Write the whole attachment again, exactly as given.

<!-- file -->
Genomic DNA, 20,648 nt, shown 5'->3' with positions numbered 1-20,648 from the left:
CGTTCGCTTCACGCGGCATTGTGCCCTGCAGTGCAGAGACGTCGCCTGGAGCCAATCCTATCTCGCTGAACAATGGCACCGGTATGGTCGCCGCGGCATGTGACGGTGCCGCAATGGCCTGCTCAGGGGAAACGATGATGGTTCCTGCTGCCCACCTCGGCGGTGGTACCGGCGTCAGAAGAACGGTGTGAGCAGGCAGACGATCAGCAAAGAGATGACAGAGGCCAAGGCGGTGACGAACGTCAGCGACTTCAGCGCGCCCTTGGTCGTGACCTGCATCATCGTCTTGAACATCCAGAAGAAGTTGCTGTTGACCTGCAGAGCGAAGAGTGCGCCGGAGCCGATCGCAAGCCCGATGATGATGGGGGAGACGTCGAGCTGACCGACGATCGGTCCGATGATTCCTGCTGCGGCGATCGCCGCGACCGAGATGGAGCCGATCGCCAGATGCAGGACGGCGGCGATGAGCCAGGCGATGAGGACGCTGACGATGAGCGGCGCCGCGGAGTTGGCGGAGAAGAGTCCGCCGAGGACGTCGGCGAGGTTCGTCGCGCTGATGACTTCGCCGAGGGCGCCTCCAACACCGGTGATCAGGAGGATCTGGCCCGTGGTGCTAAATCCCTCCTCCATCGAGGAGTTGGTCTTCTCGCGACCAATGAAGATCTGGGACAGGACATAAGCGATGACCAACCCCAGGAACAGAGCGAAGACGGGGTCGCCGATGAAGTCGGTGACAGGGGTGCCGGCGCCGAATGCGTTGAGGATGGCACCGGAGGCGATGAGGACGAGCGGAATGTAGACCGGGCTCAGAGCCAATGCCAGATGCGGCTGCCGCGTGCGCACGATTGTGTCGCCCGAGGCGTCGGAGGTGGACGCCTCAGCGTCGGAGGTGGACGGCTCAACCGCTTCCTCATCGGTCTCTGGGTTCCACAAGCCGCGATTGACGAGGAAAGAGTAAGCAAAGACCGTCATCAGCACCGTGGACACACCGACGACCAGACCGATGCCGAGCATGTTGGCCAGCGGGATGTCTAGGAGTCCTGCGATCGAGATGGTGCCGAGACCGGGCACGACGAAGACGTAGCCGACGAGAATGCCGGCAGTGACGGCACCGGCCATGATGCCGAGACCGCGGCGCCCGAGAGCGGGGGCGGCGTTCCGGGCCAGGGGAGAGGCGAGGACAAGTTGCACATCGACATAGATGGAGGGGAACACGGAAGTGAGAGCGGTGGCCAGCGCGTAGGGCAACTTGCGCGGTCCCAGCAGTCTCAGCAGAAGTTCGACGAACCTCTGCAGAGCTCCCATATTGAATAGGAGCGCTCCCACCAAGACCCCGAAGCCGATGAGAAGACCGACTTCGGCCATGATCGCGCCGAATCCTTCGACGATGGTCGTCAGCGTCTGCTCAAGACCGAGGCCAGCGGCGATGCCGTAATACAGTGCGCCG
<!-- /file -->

Genomic DNA, 20,648 nt, shown 5'->3' with positions numbered 1-20,648 from the left:
CGTTCGCTTCACGCGGCATTGTGCCCTGCAGTGCAGAGACGTCGCCTGGAGCCAATCCTATCTCGCTGAACAATGGCACCGGTATGGTCGCCGCGGCATGTGACGGTGCCGCAATGGCCTGCTCAGGGGAAACGATGATGGTTCCTGCTGCCCACCTCGGCGGTGGTACCGGCGTCAGAAGAACGGTGTGAGCAGGCAGACGATCAGCAAAGAGATGACAGAGGCCAAGGCGGTGACGAACGTCAGCGACTTCAGCGCGCCCTTGGTCGTGACCTGCATCATCGTCTTGAACATCCAGAAGAAGTTGCTGTTGACCTGCAGAGCGAAGAGTGCGCCGGAGCCGATCGCAAGCCCGATGATGATGGGGGAGACGTCGAGCTGACCGACGATCGGTCCGATGATTCCTGCTGCGGCGATCGCCGCGACCGAGATGGAGCCGATCGCCAGATGCAGGACGGCGGCGATGAGCCAGGCGATGAGGACGCTGACGATGAGCGGCGCCGCGGAGTTGGCGGAGAAGAGTCCGCCGAGGACGTCGGCGAGGTTCGTCGCGCTGATGACTTCGCCGAGGGCGCCTCCAACACCGGTGATCAGGAGGATCTGGCCCGTGGTGCTAAATCCCTCCTCCATCGAGGAGTTGGTCTTCTCGCGACCAATGAAGATCTGGGACAGGACATAAGCGATGACCAACCCCAGGAACAGAGCGAAGACGGGGTCGCCGATGAAGTCGGTGACAGGGGTGCCGGCGCCGAATGCGTTGAGGATGGCACCGGAGGCGATGAGGACGAGCGGAATGTAGACCGGGCTCAGAGCCAATGCCAGATGCGGCTGCCGCGTGCGCACGATTGTGTCGCCCGAGGCGTCGGAGGTGGACGCCTCAGCGTCGGAGGTGGACGGCTCAACCGCTTCCTCATCGGTCTCTGGGTTCCACAAGCCGCGATTGACGAGGAAAGAGTAAGCAAAGACCGTCATCAGCACCGTGGACACACCGACGACCAGACCGATGCCGAGCATGTTGGCCAGCGGGATGTCTAGGAGTCCTGCGATCGAGATGGTGCCGAGACCGGGCACGACGAAGACGTAGCCGACGAGAATGCCGGCAGTGACGGCACCGGCCATGATGCCGAGACCGCGGCGCCCGAGAGCGGGGGCGGCGTTCCGGGCCAGGGGAGAGGCGAGGACAAGTTGCACATCGACATAGATGGAGGGGAACACGGAAGTGAGAGCGGTGGCCAGCGCGTAGGGCAACTTGCGCGGTCCCAGCAGTCTCAGCAGAAGTTCGACGAACCTCTGCAGAGCTCCCATATTGAATAGGAGCGCTCCCACCAAGACCCCGAAGCCGATGAGAAGACCGACTTCGGCCATGATCGCGCCGAATCCTTCGACGATGGTCGTCAGCGTCTGCTCAAGACCGAGGCCAGCGGCGATGCCGTAATACAGTGCGCCG